Global bond sales will exceed $10 trillion in 2022, according to S&P Global Ratings

LONDON, April 5 (Reuters) – Global sovereign borrowing will hit $10.4 trillion in 2022, nearly a third above the average before the coronavirus pandemic, S&P Global Ratings said in a report.

Despite an economic recovery, borrowing will remain high due to high debt refinancing requirements and the war in Ukraine, the rating agency said in an annual note.

While 137 countries will borrow the equivalent of $10.4 trillion in 2022, about 30% less than in 2020, the overall figure is a third higher than the average borrowing between 2016 and 2019, said S&P.

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“Tighter monetary conditions will drive up government funding costs,” S&P analysts said.

“This will pose additional challenges for sovereign states that have been unable to revive growth, reduce their reliance on foreign currency funding and whose interest bills are already extremely high on average.”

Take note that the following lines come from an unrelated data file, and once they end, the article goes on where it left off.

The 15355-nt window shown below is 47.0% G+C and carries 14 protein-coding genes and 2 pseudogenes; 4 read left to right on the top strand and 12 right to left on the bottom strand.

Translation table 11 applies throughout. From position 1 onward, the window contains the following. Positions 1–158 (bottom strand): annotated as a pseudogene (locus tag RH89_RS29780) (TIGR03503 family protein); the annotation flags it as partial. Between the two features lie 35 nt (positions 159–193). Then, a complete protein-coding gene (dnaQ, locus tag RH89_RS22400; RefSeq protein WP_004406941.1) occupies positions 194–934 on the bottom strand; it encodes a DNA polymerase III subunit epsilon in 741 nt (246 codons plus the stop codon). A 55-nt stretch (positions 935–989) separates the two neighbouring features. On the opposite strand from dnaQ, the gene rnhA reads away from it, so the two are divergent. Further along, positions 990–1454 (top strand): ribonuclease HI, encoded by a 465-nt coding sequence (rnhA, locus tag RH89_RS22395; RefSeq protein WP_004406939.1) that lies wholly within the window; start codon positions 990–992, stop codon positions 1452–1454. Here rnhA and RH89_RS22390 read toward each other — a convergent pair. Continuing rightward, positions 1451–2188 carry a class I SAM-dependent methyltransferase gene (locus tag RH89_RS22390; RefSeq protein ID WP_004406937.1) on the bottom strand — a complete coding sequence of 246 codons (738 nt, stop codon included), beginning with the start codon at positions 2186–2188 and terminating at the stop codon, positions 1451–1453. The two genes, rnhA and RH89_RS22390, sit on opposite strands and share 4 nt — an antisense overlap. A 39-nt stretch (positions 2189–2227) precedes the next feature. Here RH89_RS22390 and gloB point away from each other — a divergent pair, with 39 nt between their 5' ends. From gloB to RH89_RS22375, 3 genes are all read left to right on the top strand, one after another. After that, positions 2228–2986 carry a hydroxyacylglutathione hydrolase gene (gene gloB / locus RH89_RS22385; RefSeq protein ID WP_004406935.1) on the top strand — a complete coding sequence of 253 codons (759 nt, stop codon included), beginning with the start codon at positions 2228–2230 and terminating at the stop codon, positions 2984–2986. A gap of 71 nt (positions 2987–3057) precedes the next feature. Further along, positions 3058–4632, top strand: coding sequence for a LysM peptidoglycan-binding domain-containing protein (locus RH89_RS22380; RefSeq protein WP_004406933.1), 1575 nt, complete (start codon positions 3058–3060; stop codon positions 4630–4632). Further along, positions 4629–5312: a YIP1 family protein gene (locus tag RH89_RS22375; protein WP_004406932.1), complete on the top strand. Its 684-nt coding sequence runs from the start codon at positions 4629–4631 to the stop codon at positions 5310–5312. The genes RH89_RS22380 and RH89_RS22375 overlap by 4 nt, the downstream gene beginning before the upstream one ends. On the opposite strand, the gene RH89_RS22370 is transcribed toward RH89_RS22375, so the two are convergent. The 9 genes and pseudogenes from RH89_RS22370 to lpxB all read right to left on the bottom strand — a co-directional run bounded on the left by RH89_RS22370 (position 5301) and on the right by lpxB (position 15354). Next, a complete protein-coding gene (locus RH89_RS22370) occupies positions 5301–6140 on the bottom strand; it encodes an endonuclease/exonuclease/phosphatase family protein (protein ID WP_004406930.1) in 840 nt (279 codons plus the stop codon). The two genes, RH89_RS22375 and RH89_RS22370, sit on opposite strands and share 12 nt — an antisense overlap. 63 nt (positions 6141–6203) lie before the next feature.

Borrowing in emerging economies in Europe, the Middle East and Africa (EMEA) will increase by $253 billion to the equivalent of $3.4 trillion by the end of the year, it said. said S&P in an accompanying report Thursday.

Egypt, which recently sought IMF help, is expected to overtake Turkey as the region’s largest sovereign debt issuer, with $73 billion in bond sales, according to S&P analysts.

Among the world’s major countries, Kenya, Egypt and Japan have the largest share of debt due for rollover this year, analysts said, pointing to short-term debt at 26% and 30% of l total outstanding debt in Egypt and Kenya respectively. .

Commercial debt in EMEA’s emerging markets is expected to fall from 31% in 2016 to 37% of GDP, spurred by pandemic-related costs, increased commercial borrowing in Oman and Saudi Arabia and “continuing budget deficits”. high” in Egypt and Romania.

In emerging markets, JPMorgan analysts said in a note on Monday that the corporate default rate could reach 8.5% this year, more than double the 3.9% they expected before the invasion of the coronavirus. Ukraine by Russia and the highest since the global financial crisis. Read more

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Reporting by Saikat Chatterjee and Rachel Savage; Additional reporting by Marc Jones; Editing by Danilo Masoni and Clarence Fernandez

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